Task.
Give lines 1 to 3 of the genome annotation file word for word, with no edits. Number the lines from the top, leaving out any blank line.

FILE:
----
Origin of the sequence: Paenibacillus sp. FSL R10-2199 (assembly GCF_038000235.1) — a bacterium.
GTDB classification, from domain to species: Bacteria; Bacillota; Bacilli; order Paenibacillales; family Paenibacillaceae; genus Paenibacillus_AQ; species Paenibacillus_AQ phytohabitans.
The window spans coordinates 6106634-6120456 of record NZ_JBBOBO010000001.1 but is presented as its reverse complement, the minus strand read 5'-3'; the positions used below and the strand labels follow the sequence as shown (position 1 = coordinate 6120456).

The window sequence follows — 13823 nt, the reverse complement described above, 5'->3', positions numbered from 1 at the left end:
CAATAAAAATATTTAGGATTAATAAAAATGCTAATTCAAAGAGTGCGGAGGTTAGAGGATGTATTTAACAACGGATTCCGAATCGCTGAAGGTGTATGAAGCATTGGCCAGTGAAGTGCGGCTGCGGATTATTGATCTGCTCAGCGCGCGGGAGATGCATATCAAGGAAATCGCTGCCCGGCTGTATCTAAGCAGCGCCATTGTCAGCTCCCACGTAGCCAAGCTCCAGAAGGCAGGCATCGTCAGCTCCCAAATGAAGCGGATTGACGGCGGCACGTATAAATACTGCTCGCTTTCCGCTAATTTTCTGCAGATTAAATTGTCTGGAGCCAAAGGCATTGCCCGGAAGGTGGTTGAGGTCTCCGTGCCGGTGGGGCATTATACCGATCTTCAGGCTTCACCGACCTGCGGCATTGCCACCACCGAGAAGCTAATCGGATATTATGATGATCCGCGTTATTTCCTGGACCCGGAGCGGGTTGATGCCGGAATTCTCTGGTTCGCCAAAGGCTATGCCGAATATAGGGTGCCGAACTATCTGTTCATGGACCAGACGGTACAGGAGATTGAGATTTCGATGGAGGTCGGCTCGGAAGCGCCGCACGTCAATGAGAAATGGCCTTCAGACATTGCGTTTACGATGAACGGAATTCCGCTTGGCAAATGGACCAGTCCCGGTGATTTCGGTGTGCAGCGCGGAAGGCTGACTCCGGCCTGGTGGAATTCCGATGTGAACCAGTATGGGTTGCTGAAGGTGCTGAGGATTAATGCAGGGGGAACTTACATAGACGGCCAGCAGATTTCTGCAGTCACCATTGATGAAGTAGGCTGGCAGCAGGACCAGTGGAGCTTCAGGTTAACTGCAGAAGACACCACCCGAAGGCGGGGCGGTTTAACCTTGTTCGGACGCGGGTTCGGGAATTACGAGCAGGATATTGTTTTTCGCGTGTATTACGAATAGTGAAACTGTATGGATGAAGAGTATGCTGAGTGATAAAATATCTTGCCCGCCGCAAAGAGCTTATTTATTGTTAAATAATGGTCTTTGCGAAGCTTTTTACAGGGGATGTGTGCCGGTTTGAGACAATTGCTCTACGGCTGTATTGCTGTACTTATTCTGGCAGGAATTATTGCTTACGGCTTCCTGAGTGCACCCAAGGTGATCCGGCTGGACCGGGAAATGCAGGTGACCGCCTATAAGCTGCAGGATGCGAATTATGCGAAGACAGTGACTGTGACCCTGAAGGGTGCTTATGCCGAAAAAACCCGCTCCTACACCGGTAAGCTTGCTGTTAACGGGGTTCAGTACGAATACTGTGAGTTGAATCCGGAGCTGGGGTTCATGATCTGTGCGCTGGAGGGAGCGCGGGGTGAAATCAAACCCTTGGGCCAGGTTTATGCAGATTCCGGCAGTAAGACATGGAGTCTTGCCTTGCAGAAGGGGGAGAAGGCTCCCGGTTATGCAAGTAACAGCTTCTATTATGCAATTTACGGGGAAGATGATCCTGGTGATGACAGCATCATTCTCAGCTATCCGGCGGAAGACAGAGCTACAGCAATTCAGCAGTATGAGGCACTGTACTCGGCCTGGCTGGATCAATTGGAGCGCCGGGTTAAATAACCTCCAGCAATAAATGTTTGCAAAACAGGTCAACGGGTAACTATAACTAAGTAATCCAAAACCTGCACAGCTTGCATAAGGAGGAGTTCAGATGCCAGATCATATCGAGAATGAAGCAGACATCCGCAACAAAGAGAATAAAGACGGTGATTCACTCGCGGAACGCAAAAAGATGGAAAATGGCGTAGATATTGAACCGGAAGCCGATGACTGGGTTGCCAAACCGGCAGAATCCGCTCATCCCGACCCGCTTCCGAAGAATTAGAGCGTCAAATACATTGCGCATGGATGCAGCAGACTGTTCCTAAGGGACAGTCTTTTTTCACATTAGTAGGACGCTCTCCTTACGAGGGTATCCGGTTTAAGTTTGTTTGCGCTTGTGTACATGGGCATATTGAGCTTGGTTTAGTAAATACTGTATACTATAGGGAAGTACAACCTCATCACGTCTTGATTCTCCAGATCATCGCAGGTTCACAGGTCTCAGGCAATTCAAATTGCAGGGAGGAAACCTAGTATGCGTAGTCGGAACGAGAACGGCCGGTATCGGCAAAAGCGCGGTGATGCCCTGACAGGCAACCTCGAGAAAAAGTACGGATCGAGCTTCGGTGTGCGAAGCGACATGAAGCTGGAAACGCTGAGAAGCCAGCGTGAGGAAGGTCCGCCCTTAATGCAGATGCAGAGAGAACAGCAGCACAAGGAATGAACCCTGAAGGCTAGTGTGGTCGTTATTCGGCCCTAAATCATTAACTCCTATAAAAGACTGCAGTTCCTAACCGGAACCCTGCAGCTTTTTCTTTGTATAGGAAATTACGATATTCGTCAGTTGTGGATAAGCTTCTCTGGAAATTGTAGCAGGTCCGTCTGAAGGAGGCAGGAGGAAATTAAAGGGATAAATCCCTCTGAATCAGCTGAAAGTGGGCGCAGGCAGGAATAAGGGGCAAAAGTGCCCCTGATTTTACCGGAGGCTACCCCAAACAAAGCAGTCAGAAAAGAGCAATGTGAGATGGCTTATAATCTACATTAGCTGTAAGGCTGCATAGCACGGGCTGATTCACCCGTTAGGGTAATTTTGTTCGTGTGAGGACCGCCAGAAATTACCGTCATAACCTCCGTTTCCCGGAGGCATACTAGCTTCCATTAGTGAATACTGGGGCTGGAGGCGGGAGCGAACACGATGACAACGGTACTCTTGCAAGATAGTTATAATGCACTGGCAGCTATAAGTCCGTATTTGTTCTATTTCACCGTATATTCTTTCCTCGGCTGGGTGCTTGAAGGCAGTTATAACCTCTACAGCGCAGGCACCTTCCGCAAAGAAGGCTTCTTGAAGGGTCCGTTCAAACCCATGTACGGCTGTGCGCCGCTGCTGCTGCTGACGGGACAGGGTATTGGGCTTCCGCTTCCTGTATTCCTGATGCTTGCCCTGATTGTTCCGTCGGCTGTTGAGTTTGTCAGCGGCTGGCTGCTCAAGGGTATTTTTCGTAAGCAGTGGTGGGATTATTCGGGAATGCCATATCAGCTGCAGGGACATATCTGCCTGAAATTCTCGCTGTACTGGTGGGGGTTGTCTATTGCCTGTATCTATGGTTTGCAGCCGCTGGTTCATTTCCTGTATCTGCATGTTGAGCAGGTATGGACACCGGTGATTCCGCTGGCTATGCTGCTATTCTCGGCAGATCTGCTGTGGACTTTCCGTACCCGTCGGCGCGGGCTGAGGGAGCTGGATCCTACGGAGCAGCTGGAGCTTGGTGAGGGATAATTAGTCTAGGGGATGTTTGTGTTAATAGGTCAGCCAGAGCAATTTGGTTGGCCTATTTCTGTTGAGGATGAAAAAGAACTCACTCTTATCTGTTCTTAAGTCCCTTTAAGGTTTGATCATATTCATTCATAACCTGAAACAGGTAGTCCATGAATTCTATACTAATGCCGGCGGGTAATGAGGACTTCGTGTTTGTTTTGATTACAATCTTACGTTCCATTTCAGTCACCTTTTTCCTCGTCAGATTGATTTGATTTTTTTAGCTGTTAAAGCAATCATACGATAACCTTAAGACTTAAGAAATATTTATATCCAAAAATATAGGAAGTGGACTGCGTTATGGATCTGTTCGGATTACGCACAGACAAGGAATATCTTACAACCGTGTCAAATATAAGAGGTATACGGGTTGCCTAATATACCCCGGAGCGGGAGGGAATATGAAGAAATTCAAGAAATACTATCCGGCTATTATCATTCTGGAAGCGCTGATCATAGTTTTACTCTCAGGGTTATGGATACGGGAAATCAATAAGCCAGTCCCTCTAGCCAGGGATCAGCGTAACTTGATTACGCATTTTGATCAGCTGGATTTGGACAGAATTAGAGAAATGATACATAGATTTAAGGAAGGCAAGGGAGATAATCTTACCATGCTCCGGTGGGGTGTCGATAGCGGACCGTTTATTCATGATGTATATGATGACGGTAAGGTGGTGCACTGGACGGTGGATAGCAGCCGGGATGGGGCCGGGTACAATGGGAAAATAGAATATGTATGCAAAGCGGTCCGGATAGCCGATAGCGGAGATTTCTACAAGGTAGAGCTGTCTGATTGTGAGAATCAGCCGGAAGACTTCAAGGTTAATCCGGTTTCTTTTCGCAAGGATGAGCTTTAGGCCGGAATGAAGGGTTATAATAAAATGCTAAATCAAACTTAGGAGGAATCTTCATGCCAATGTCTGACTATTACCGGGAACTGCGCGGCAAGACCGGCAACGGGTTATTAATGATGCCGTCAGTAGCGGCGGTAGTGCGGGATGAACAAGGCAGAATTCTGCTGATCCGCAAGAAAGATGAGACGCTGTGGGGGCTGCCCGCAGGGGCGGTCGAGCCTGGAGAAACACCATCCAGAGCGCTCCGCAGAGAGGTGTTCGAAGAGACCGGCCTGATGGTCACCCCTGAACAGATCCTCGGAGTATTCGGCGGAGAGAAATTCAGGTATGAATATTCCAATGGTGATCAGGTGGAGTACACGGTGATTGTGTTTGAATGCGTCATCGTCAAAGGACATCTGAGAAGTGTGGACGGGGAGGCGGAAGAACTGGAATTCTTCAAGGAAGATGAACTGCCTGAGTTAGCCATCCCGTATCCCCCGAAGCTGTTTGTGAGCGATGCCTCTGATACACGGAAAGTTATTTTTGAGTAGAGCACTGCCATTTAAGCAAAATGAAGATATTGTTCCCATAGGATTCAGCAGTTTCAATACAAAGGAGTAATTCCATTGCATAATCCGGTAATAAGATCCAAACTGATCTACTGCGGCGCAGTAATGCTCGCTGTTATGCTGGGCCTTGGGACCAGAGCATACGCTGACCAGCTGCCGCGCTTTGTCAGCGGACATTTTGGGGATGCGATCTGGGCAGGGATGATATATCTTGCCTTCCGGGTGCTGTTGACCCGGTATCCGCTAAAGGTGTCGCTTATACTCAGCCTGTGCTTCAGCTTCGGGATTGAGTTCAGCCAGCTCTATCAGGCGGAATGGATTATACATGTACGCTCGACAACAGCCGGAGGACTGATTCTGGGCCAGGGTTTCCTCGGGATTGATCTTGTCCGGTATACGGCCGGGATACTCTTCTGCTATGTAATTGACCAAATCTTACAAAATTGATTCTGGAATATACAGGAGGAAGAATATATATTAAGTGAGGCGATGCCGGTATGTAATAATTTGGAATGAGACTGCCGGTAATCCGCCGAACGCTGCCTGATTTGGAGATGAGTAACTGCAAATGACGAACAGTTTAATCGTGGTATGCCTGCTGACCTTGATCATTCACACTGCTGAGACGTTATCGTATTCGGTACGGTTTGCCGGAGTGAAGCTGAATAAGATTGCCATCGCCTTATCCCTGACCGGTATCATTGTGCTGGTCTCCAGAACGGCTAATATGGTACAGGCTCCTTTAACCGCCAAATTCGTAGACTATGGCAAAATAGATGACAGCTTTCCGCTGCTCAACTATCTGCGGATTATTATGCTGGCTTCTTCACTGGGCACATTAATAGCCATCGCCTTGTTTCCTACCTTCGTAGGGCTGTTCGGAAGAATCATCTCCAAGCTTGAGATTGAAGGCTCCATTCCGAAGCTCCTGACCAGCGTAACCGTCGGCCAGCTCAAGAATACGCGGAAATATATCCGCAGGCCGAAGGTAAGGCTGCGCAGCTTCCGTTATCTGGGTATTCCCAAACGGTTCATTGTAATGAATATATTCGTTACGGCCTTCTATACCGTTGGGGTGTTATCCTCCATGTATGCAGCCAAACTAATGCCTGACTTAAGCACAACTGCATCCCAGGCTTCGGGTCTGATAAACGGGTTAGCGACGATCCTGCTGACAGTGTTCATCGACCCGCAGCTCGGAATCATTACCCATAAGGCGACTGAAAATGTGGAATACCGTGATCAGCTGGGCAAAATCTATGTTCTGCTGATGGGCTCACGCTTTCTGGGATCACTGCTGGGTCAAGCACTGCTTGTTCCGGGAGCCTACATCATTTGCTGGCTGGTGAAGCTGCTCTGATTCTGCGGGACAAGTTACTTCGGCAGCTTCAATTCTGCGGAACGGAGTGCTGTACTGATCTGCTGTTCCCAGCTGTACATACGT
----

Origin of the sequence: Paenibacillus sp. FSL R10-2199 (assembly GCF_038000235.1) — a bacterium.
GTDB classification, from domain to species: Bacteria; Bacillota; Bacilli; order Paenibacillales; family Paenibacillaceae; genus Paenibacillus_AQ; species Paenibacillus_AQ phytohabitans.
The window spans coordinates 6106634-6120456 of record NZ_JBBOBO010000001.1 but is presented as its reverse complement, the minus strand read 5'-3'; the positions used below and the strand labels follow the sequence as shown (position 1 = coordinate 6120456).